Subscribe Today! Please read: Readers of local content on the Herald and News website – heraldandnews.com – will require a subscription beginning today. For the first few months, non-subscribers will still be able to view 10 articles for free. If you are not already a subscriber, now is a great time to join for as little as $10/month!

“It’s family first and family last and family by and by.” Those are some lyrics from the opening song from “The Addams Family,” a musical that had an original Broadway cast that included the likes of Nathan Lane. The Ross Ragland Theater’s version of the musical opens Friday with different cast and crew, but those involved said that the family-first message remains the same.

“In the end, it’s all about family,” said Faye Crenshaw, who is co-directing the musical with her husband Dan. She said the plot revolves around some family drama after Wednesday, the Addams’ brooding, somewhat sadistic daughter, falls in love and wants to keep it a secret from her mother, who she thinks won’t approve.

Of course, though, it is a musical, so it needs a happy ending, though the Addams’ may have preferred a gorier aesthetic. “In the end, it all works out,” Crenshaw said.

Crenshaw said that the show has a cast of about 25 people, and that the theater community is thriving locally.

“We have a very large theater community in Klamath Falls,” she said. “There are lots of people in this small town with the desire to perform, the desire to share their talents with the community. It’s wonderful; we really have an abnormally large community for a town of this size.”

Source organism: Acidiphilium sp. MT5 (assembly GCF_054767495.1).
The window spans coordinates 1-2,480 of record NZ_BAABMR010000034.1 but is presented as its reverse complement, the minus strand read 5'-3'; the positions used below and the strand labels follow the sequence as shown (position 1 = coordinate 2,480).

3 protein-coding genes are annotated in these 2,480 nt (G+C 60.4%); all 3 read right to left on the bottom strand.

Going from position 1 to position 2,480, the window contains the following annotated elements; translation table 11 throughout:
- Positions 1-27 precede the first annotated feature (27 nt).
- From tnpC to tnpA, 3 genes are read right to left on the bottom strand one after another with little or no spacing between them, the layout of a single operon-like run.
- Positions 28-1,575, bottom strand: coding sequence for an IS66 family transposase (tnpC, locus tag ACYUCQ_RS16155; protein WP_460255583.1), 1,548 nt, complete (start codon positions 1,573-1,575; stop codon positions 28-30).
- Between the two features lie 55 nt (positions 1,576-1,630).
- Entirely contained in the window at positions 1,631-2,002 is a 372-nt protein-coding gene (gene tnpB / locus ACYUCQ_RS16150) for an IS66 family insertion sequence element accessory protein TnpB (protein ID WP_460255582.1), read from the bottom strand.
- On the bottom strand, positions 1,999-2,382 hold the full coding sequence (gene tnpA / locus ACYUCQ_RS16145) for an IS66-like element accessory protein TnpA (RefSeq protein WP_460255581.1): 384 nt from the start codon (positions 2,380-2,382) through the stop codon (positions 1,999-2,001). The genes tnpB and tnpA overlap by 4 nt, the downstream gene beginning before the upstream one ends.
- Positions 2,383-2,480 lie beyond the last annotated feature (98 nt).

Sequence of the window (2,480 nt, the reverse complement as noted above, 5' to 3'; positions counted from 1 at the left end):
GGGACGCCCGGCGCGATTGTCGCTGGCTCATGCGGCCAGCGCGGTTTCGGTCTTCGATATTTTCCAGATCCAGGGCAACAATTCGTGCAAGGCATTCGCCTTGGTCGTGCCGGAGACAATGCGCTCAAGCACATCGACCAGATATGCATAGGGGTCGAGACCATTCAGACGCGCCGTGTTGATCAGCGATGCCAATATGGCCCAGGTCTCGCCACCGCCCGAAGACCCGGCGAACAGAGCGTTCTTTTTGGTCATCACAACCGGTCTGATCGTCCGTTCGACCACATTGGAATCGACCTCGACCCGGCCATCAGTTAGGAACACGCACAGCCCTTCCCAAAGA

New people

Mathew Landsiedel, who plays the Addams family’s eccentric patriarch, Gomez, with a passionate devotion to his witchy wife, Morticia, said he has had a lot of fun working on this show.

“There are a lot of people who I haven’t worked with before,” he said. “It’s always fun to have a large group like this, where you can meet new people.”

Crenshaw said that, although people in Klamath Falls are very supportive of the theater, she decided to tone down the musical a bit to make it more suitable for the whole community. Indeed, the original Broadway show is a bit raunchy, with innuendos galore. People are familiar with the Addams’, however, and have been for quite a while. The content from the Addams family canon, which started as a comic strip in the 1930s, has long been enjoyed by people of all ages, as long as they aren’t bothered with a bit of macabre and cynicism.

“It is very family-friendly. It takes both from the original comic strip, as well as the sitcom from the ‘60s, and some elements from the movies, too. It’s kind of a conglomeration of everything.” Landsiedel said.

Early start

Marcail Muno, 9, is playing the notoriously hairy Cousin Itt. She has been acting for a long time, for her age: starting on stage before she was born, in utero during a production her mother was in. She said the cast and crew have been working hard on this production.

“I feel like people should come because we took a lot of work for it,” she said. Muno’s unique costume requires even more hard work to stay cool under the stage lights. “After just one song, I was sweating like crazy.”

Crenshaw said she is excited for the show to premiere, and that she has a lot of gratitude and pride for the people who helped to make it happen.

“I can tell you that it’s been a joy and a half to work with this cast and crew,” she said. “If you wanted to come to see a show that’s full of fun, good music and joy, come and see us.”

“Addams Family — A New Musical Comedy,” will be performed at 7:30 p.m. Fridays and Saturdays Aug. 2 through Aug. 10, with two Sunday matinees offered at 2 p.m. Aug. 4 and 11.

Tickets for “The Addams Family” are available for $19, $23 and $29, before transaction fees, at rrtheater.org, or at the theater box office at 218 N. Seventh St.